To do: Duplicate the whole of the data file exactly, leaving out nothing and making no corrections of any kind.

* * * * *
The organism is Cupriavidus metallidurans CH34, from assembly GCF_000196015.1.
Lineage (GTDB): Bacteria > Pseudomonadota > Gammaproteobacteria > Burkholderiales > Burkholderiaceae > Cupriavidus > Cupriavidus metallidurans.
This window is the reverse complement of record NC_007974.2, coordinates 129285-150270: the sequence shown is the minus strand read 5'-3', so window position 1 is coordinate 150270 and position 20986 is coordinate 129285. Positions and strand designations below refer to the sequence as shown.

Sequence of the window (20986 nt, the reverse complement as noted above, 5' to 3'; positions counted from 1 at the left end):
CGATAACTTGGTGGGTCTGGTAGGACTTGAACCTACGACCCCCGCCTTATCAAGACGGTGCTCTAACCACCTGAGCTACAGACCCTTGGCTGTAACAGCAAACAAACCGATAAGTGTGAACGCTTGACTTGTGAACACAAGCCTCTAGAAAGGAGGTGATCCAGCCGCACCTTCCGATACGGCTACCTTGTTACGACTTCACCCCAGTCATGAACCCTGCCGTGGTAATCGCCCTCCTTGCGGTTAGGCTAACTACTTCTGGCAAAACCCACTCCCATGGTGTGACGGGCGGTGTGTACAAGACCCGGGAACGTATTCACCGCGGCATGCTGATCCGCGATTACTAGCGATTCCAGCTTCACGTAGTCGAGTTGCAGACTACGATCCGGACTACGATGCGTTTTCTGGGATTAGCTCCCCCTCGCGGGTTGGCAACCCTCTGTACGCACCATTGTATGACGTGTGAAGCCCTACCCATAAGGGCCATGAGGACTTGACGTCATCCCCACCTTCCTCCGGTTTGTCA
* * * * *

The organism is Cupriavidus metallidurans CH34, from assembly GCF_000196015.1.
Lineage (GTDB): Bacteria > Pseudomonadota > Gammaproteobacteria > Burkholderiales > Burkholderiaceae > Cupriavidus > Cupriavidus metallidurans.
This window is the reverse complement of record NC_007974.2, coordinates 129285-150270: the sequence shown is the minus strand read 5'-3', so window position 1 is coordinate 150270 and position 20986 is coordinate 129285. Positions and strand designations below refer to the sequence as shown.

Sequence of the window (20986 nt, the reverse complement as noted above, 5' to 3'; positions counted from 1 at the left end):
CGATAACTTGGTGGGTCTGGTAGGACTTGAACCTACGACCCCCGCCTTATCAAGACGGTGCTCTAACCACCTGAGCTACAGACCCTTGGCTGTAACAGCAAACAAACCGATAAGTGTGAACGCTTGACTTGTGAACACAAGCCTCTAGAAAGGAGGTGATCCAGCCGCACCTTCCGATACGGCTACCTTGTTACGACTTCACCCCAGTCATGAACCCTGCCGTGGTAATCGCCCTCCTTGCGGTTAGGCTAACTACTTCTGGCAAAACCCACTCCCATGGTGTGACGGGCGGTGTGTACAAGACCCGGGAACGTATTCACCGCGGCATGCTGATCCGCGATTACTAGCGATTCCAGCTTCACGTAGTCGAGTTGCAGACTACGATCCGGACTACGATGCGTTTTCTGGGATTAGCTCCCCCTCGCGGGTTGGCAACCCTCTGTACGCACCATTGTATGACGTGTGAAGCCCTACCCATAAGGGCCATGAGGACTTGACGTCATCCCCACCTTCCTCCGGTTTGTCA